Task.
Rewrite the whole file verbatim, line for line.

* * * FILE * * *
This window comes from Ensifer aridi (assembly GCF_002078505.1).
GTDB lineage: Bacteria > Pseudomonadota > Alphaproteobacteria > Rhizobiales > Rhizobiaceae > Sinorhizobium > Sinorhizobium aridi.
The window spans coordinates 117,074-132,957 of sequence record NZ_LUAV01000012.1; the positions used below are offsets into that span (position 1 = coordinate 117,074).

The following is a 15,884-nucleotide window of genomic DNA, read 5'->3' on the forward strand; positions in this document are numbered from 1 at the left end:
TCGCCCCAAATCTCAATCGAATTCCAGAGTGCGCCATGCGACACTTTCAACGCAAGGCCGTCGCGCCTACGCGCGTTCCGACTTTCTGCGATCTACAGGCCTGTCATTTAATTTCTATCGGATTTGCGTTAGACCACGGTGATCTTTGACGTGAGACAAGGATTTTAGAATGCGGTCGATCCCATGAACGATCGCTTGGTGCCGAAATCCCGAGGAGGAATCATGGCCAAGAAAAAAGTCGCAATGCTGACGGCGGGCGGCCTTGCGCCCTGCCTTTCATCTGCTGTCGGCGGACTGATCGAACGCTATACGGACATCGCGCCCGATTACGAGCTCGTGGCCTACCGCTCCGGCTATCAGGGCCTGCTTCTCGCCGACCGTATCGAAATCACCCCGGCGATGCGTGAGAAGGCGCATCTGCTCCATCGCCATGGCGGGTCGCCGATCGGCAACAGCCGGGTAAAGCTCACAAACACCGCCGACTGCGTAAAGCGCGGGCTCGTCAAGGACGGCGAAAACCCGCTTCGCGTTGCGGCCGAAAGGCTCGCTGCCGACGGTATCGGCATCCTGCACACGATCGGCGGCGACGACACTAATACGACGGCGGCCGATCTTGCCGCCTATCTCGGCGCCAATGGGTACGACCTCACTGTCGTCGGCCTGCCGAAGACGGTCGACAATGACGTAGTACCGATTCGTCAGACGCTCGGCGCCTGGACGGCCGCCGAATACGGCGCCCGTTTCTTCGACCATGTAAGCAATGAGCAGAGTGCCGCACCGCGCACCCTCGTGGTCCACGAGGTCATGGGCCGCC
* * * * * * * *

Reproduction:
This window comes from Ensifer aridi (assembly GCF_002078505.1).
GTDB lineage: Bacteria > Pseudomonadota > Alphaproteobacteria > Rhizobiales > Rhizobiaceae > Sinorhizobium > Sinorhizobium aridi.
The window spans coordinates 117,074-132,957 of sequence record NZ_LUAV01000012.1; the positions used below are offsets into that span (position 1 = coordinate 117,074).

The following is a 15,884-nucleotide window of genomic DNA, read 5'->3' on the forward strand; positions in this document are numbered from 1 at the left end:
TCGCCCCAAATCTCAATCGAATTCCAGAGTGCGCCATGCGACACTTTCAACGCAAGGCCGTCGCGCCTACGCGCGTTCCGACTTTCTGCGATCTACAGGCCTGTCATTTAATTTCTATCGGATTTGCGTTAGACCACGGTGATCTTTGACGTGAGACAAGGATTTTAGAATGCGGTCGATCCCATGAACGATCGCTTGGTGCCGAAATCCCGAGGAGGAATCATGGCCAAGAAAAAAGTCGCAATGCTGACGGCGGGCGGCCTTGCGCCCTGCCTTTCATCTGCTGTCGGCGGACTGATCGAACGCTATACGGACATCGCGCCCGATTACGAGCTCGTGGCCTACCGCTCCGGCTATCAGGGCCTGCTTCTCGCCGACCGTATCGAAATCACCCCGGCGATGCGTGAGAAGGCGCATCTGCTCCATCGCCATGGCGGGTCGCCGATCGGCAACAGCCGGGTAAAGCTCACAAACACCGCCGACTGCGTAAAGCGCGGGCTCGTCAAGGACGGCGAAAACCCGCTTCGCGTTGCGGCCGAAAGGCTCGCTGCCGACGGTATCGGCATCCTGCACACGATCGGCGGCGACGACACTAATACGACGGCGGCCGATCTTGCCGCCTATCTCGGCGCCAATGGGTACGACCTCACTGTCGTCGGCCTGCCGAAGACGGTCGACAATGACGTAGTACCGATTCGTCAGACGCTCGGCGCCTGGACGGCCGCCGAATACGGCGCCCGTTTCTTCGACCATGTAAGCAATGAGCAGAGTGCCGCACCGCGCACCCTCGTGGTCCACGAGGTCATGGGCCGCC